MG: With only having 2 years of organized basketball experience under my belt, playing at this level really taught me the X’s and O’s of the game. I came to Iowa State with just my raw talent and playing at Iowa State helped me to become a better student of the game.
TRW: Do you feel that you were able to show your full potential at Iowa State this year?
MG: I felt I didn’t have a chance to really show my full potential mainly because I played out of position, which was ok with me because I became a match up problem on the offensive end, and at the end of the day I just wanted to be on the floor to help my team win.
TRW: What was the highlight of your college career?
MG: The highlight of my college career was defeating Kansas State on senior night.
TRW: You opted to leave Iowa State, despite potentially having another year of eligibility. Did you petition the NCAA for another year, or did you decide to go pro immediately after your last game with Iowa State? What went into that decision?
MG: I began the process, but after sitting down with my family I decided to take my talent to the next level.
TRW: What NBA player do you compare your game to?
MG: I would say a combination of Trevor Ariza and Wilson Chandler, I can guard smaller quicker guys, shoot, rebound and run the floor.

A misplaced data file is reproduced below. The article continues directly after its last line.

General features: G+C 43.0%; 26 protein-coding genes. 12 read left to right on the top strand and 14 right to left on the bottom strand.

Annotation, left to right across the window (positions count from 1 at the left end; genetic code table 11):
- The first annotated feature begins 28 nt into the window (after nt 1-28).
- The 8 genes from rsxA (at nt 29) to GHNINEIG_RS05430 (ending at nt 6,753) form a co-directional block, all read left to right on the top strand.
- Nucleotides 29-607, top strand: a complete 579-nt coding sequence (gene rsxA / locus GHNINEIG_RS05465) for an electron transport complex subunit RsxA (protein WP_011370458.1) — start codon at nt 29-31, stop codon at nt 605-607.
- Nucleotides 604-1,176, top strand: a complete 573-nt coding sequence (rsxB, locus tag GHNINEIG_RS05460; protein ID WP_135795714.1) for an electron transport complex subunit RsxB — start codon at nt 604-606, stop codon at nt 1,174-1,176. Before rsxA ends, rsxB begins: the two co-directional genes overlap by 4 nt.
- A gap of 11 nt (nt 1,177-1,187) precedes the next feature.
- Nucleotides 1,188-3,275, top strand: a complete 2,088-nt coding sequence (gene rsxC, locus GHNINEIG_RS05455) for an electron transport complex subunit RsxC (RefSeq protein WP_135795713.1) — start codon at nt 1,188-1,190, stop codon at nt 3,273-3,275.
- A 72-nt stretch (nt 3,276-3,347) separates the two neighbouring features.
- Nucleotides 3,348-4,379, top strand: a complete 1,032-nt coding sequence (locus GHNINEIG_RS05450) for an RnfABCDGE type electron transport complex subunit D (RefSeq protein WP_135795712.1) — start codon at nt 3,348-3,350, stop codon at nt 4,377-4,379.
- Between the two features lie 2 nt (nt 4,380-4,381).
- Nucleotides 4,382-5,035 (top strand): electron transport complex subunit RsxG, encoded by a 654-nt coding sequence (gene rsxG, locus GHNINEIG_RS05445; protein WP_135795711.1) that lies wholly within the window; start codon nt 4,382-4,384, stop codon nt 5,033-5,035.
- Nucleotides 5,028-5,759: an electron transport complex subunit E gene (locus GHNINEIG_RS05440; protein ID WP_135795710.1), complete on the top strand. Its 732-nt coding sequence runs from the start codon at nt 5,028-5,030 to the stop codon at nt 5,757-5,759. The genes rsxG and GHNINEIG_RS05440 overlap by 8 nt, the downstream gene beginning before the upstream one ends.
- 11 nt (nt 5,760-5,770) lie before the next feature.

TRW: Have you signed with an agent yet? If so, why did you select them?
MG: Yes I signed with Eric Fleisher, reason I signed with him was the fact that he was honest with me and my family from the beginning. He built a good relationship with my parents and made them feel comfortable. Also, another reason was the relationship I built with Errol Jackson that helped me really put things in prospective when it came to making my decision.
TRW: How was playing at Portsmouth this year? Did you get feedback from any NBA teams there?
MG: My play at Portsmouth wasn’t my best, I was a little frustrated with my play but I was happy that we were winning and I knew if we continued to win that I would be looked at in a different light. The feedback I received was good, a lot of teams showed interest in me from what my agent told me. I also had a few interviews that week with various teams that went well. So I just want to continue to grow as a player and work hard on my game up till the draft.
TRW: What have you heard about your draft position? If you aren’t drafted do you plan on playing overseas, or will you go to the D-League and hope to be called up?
MG: Well I’m hearing that I’m a mid/late 2nd round pick, but if I continue to improve my game, which I think I have since I’ve been working with Joe Connelly, I think when I go to NBA workouts I will impress a lot of people when they see the improvement I have made over the past month.
TRW: Is there anything you’d like to add?
MG: I would like to thank God for blessing me and allowing me to be in this situation, as well as all my family and close friends that have supported me throughout my journey.